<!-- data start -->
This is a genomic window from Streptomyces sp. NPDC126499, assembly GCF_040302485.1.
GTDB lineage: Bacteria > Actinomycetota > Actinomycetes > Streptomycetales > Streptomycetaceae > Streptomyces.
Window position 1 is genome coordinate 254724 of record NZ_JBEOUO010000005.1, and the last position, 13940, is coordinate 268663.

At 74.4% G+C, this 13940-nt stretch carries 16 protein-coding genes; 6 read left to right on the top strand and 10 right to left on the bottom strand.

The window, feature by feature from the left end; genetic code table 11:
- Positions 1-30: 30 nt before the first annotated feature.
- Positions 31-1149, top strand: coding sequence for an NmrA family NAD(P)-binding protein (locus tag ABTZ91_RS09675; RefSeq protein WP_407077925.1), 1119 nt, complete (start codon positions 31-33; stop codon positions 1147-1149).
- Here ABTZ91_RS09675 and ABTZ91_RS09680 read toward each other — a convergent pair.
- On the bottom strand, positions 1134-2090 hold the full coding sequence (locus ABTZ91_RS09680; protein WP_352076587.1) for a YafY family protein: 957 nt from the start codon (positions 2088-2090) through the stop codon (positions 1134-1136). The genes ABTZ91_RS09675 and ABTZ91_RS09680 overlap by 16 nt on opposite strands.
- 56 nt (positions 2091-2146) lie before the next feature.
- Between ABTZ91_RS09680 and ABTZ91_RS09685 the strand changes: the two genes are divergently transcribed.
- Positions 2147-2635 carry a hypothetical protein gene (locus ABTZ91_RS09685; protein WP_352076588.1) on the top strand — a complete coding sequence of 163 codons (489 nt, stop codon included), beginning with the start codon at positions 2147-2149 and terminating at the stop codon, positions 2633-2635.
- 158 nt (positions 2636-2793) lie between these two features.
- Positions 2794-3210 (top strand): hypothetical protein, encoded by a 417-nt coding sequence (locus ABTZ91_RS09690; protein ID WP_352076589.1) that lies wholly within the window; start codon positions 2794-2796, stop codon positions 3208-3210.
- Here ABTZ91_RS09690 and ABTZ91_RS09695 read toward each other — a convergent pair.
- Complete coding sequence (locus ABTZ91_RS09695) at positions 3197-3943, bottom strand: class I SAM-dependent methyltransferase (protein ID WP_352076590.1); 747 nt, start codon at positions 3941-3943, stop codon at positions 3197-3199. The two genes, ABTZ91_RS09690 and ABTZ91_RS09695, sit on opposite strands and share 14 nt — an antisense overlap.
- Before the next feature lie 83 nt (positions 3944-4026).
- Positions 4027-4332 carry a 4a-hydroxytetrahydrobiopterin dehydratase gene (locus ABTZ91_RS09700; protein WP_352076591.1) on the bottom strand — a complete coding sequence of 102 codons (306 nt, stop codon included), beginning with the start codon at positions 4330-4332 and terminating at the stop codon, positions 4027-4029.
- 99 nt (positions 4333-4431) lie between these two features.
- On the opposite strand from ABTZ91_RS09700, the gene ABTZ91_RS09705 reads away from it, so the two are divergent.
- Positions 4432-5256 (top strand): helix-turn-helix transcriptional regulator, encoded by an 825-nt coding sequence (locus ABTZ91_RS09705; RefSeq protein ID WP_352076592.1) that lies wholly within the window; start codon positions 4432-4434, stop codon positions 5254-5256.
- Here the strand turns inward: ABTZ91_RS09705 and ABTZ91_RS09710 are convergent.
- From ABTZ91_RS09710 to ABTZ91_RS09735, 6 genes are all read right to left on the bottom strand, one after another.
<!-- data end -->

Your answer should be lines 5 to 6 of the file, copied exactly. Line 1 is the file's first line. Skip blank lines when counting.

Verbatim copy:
The window, feature by feature from the left end; genetic code table 11:
- Positions 1-30: 30 nt before the first annotated feature.